Even if the economy does bounce back from the mortgage crisis, almost no economist is expecting sustained monthly gains of 200,000 jobs anytime soon. In fact, the housing slump was already causing job and wage growth to weaken before stocks dropped last month. In both June and July, the economy added fewer than 70,000 jobs and in August, it lost 4,000, the first loss in four years.
Going forward, the debate is between those who see a continued slowdown and those who see a recession. In either case, wages will probably keep rising for a while because it takes time for a weakening job market to affect paychecks. Sometime soon, though, most workers can probably say goodbye to healthy raises.
By now, the reasons that middle-class pay increases are so hard to come by will sound familiar. Technology lets computers do jobs that people once did, and it also allows jobs to be done in low-wage countries on the other side of the globe. As a result, workers, save for the most skilled, have less bargaining power. These trends can’t be reversed.
What’s disappointing is that the political response to the changes has been so limp. If anything, government has probably made the situation worse.
Just look at schools. Every successive generation over the last century has been more educated than the previous one, measured by the average level of educational attainment. But the gains for men have stopped in recent decades, and for women they have slowed to a crawl, Mr. Katz notes.
The United States, the world’s leader in producing college graduates 25 years ago, has fallen behind South Korea, Norway and the Netherlands. Our lead over Japan, Australia, England and Canada has shrunk.
Remember that this has happened over a 25-year span in which the economic benefits of education have grown enormously. If the government had figured out how to get college graduation rates to rise more quickly — probably by giving schools more money but also by holding them more accountable — wages might have increased more quickly, too.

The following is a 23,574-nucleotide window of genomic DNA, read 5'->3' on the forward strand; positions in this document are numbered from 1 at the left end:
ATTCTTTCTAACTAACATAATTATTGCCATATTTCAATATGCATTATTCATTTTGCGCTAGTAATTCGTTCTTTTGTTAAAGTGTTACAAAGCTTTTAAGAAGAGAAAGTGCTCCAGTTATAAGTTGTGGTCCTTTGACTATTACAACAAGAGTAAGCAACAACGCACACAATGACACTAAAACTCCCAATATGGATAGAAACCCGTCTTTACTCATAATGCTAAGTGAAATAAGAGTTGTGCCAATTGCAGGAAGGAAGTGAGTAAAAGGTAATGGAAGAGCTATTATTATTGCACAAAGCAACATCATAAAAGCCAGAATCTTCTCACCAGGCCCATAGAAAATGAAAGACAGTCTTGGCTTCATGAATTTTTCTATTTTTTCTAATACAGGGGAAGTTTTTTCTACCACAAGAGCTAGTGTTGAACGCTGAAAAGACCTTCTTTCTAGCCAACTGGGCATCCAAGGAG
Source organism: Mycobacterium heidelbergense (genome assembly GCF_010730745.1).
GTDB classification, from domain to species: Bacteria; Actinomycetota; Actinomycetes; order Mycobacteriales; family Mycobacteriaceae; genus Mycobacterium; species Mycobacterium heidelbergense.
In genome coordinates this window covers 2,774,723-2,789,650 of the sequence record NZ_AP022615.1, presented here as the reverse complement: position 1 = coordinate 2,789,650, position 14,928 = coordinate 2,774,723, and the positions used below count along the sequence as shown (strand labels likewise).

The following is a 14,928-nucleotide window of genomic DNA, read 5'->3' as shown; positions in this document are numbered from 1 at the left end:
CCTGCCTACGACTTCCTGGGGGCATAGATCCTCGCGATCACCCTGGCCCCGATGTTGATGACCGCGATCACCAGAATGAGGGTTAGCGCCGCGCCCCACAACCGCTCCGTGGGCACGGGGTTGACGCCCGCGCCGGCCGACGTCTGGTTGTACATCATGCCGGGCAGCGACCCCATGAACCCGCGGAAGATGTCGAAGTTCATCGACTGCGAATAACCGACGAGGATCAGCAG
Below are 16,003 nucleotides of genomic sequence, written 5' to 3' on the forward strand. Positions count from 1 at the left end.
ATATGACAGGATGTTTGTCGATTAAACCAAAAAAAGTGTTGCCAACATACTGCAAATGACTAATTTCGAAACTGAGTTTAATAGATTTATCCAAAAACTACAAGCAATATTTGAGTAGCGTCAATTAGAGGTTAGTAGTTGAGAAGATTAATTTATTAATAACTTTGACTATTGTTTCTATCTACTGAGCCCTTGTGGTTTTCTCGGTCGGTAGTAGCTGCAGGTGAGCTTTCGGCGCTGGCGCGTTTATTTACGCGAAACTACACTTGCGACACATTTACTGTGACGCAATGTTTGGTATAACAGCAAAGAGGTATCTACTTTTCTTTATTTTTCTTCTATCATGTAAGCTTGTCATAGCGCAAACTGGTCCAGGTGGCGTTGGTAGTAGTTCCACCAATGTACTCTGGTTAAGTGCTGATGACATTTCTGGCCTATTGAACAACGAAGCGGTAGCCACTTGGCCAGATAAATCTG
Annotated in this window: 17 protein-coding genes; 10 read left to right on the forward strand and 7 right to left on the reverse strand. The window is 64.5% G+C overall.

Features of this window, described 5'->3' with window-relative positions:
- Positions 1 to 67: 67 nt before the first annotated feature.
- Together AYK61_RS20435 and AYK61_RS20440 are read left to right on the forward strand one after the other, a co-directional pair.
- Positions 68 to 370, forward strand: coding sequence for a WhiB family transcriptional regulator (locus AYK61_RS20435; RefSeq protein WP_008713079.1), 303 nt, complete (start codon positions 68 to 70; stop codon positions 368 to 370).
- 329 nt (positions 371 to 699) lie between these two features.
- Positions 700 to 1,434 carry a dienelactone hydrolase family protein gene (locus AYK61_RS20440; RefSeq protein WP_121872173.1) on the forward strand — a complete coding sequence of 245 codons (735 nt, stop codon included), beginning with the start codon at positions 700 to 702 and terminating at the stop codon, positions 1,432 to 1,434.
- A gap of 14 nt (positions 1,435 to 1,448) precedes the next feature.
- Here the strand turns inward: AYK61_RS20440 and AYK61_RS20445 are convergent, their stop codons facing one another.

Health care is an example on the opposite end of the problem, a place where better policy could make life easier for families coping with weaker wage growth. Medical science can do much more than ever before, but many people aren’t receiving the care they need. Given the explosion of diabetes, some epidemiologists worry that today’s children could become the first generation in the modern era not to have longer life spans than its parents.
So I think Americans have the right reading on the situation: we unquestionably live better than we used to, but there are real reasons to worry whether the gains can continue at anything like their recent pace.
In an ideal world, this issue and all the related subjects — from universal health care to school choice — would dominate the domestic side of the 2008 presidential campaign. I’m not sure whether that will happen. But if there is one silver lining in the latest bits of troubling economic news, it’s that they make the larger problem harder to ignore.